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Saturday, January 14, 2017

Host a Book Tasting in Your Classroom!


January is rolling along and my kids (both my school and actual kids) are finally readjusted to our routine after winter break. While in real life, I find January-March the three most difficult months to endure because the weather hurts my face, at school it's a different story. January-March are, I think, the BEST months of teaching! By this point, students are well-acclimated to the schedule and expectations, and there is no looming break to look forward to. The weather, as I already mentioned, hurts your face, and the end of the year is still a long way away!! I feel like each and every day I have a captive audience. And that makes me HAPPY (despite the hurt-your-face weather!).

This week, we are getting ready to start our first round of literature circles. Our book choices are Wonder, Among the Hidden, Freak the Mighty, Al Capone Does My Shirts, and Running Out of Time. Gah! Don't you just love those books?!? I am so excited and can't wait to get started!

I've written before about how I make Literature Circles work in my classroom, but today I wanted to share how I get them started. It's one of my FAVORITE classroom activities that I stole borrowed from my friend, Janice Malone at ELA Seminars, LLC. It's called a Book Tasting and it's a hoot!


After I have the books picked, I make a "menu" for each one that features the book's synopsis and some reviews. Next, I set up my room with some super-cheap checkered tablecloths, paper place mats, and battery-operated votive candles (all from Amazon). A copy of each book is laid on the place mat. I stream some Frank Sinatra and Dean Martin, put my favorite roaring fireplace video on the big screen, and set out a basket of after-dinner mints.

When the kids come in, they are grouped into a "party" and led to their table. Once everyone is seated, they get about 10 minutes to read and discuss the title at their table. Then, each party moves to a new table and "tastes" the choice there.



At the end of the tasting, after each party has sampled all the books, the kids rank their choices - "1" being the book they are most excited to read, "5" being the least - and give their sheets to me. Then, I group them into their Literature Circles. (Usually, I am able to give most kids one of the books in their top three slots!)



When I do activities like this with my 7th graders, I am reminded that even though their bodies are big and their mouths can sometimes be bigger, they are still just kids! They get so into the "pretending." When I was doing this with them the other day, after each party was seated, I overheard one kid saying to another, "Get your elbows off the table! You can't have your elbows on the table at a fancy restaurant!" And a bit later I heard someone telling a party-member to remember to "cover your mouth when you cough in a restaurant because you don't want your germs in the air to land on people's food!" Even after the book tasting was over, they insisted that I not remove the tablecloths and candles for writing class because it made the room a lot more fun :)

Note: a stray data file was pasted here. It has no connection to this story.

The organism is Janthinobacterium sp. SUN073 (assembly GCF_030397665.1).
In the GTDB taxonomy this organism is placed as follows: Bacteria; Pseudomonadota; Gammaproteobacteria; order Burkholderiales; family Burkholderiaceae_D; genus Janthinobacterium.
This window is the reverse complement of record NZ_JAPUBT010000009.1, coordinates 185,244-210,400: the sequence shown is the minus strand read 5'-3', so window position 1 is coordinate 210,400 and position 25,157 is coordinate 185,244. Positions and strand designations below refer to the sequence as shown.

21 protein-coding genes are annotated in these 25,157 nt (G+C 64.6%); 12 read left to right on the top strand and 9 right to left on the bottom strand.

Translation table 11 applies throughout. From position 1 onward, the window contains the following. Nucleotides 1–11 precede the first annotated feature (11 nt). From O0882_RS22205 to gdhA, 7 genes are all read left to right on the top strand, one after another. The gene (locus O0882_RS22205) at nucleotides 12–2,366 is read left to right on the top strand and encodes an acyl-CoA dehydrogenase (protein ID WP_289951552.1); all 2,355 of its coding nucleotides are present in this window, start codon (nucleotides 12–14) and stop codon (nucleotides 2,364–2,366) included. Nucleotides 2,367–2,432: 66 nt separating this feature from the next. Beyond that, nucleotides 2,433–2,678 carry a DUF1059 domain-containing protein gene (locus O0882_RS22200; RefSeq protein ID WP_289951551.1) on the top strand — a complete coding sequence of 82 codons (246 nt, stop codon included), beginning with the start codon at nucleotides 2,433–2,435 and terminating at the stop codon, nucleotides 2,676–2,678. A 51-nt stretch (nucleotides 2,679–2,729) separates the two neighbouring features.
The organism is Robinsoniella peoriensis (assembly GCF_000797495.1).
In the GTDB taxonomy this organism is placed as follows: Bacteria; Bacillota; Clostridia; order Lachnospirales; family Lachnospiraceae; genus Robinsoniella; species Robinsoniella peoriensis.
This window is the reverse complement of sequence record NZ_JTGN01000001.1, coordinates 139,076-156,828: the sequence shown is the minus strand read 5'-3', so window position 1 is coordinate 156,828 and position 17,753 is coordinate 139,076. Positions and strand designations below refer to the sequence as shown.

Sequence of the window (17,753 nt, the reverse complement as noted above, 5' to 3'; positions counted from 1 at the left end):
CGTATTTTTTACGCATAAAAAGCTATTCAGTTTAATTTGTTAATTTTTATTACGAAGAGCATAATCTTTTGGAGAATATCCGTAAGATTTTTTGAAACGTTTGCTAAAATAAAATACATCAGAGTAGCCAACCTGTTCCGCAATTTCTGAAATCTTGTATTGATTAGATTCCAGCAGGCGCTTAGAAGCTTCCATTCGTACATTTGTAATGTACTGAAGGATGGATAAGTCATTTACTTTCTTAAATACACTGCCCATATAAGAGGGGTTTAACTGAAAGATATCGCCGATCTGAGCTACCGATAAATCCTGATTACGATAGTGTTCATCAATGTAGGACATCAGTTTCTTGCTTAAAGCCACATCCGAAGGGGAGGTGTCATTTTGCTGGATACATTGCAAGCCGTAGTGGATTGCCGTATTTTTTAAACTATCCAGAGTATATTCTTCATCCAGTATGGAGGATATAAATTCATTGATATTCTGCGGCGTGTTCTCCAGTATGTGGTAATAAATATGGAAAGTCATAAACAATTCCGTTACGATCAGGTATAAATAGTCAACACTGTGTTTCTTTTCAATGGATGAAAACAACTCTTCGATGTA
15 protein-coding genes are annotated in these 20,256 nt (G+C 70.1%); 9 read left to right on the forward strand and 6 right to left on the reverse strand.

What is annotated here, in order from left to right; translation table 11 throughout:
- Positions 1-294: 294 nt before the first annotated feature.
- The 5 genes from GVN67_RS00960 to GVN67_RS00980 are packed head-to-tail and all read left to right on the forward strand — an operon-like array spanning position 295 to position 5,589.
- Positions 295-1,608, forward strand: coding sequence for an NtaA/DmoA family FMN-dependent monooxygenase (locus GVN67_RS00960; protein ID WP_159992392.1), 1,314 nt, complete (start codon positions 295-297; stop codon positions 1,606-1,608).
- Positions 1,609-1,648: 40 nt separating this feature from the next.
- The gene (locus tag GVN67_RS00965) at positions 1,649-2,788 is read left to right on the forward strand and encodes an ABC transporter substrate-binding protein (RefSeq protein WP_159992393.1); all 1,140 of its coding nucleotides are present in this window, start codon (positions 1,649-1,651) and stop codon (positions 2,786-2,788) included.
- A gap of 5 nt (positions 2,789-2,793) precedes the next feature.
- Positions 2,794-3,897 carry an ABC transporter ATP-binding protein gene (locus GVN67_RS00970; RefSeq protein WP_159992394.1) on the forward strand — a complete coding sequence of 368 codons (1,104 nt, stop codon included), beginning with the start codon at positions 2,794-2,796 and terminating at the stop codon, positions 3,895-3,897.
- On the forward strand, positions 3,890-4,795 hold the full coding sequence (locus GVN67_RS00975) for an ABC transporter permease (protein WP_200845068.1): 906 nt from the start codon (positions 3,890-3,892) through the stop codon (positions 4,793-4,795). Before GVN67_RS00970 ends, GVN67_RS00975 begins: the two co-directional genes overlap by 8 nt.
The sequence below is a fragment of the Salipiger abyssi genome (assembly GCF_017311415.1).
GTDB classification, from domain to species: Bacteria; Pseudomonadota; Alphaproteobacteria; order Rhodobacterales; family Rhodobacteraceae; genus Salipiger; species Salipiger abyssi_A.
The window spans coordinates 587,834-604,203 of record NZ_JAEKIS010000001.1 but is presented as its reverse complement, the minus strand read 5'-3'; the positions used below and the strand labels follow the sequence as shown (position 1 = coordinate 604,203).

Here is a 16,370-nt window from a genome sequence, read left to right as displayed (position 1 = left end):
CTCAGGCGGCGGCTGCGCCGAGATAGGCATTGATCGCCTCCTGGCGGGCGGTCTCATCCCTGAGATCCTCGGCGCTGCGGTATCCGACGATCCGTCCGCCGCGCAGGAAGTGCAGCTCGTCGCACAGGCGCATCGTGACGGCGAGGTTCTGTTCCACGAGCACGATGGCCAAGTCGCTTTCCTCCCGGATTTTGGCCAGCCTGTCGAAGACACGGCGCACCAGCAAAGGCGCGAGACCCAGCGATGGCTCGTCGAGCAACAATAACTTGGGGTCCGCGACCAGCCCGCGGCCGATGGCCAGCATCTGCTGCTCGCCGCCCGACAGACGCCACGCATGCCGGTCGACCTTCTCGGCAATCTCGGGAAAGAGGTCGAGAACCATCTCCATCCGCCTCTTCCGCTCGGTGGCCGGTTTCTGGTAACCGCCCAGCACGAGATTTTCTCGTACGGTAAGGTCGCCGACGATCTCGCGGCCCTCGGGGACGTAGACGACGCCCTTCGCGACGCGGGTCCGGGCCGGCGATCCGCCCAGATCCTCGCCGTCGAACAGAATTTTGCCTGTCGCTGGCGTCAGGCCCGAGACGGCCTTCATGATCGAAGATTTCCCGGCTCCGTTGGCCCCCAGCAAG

So, if you are getting ready to jump into a round of literature circles, or you just want to get your students to "taste" some different titles, give this a try!

Ever host a book tasting? Think you might want to? I'd love to hear from you!

Happy Teaching!!

27 comments:

  1. I love this idea! Can't wait to try it with my 7th graders!

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  2. I like your blog. I found it through Pinterest.

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  3. Love this! Definitely going to be trying it out with my middle schoolers!

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  4. I just finished a round of book clubs yesterday! Darnit! Next time I'm so doing this, thanks for the fun idea. ��

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  5. I'm thinking of how to do this with my 3rd graders and I think I've come up with something. This was awesome. Thank you so much for showing us how you do book clubs. I've already started ordering on Amazon.

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    1. May I ask what you "came up with" that is different than described for 7th grade? I also teach 3rd grade and would love to do this, but am curious of what changes you would make? I level my kiddos, so letting them choose 3 favorite books would make it difficult to group by book interest alone...
      Thanks!

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    2. You pick the books out for the kids and send them with their "party" to their book's table. Then, do the same thing! Just don't have kids move around... instead have them look at the cover, read the back, read the about the author, check to see how many pages/chapters the book is, etc. Then, with their table, they can make predictions about what they think will happen :)

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    3. Thank you Jenna for this awesome idea and information. Also, for answering my question for lower grades without me asking.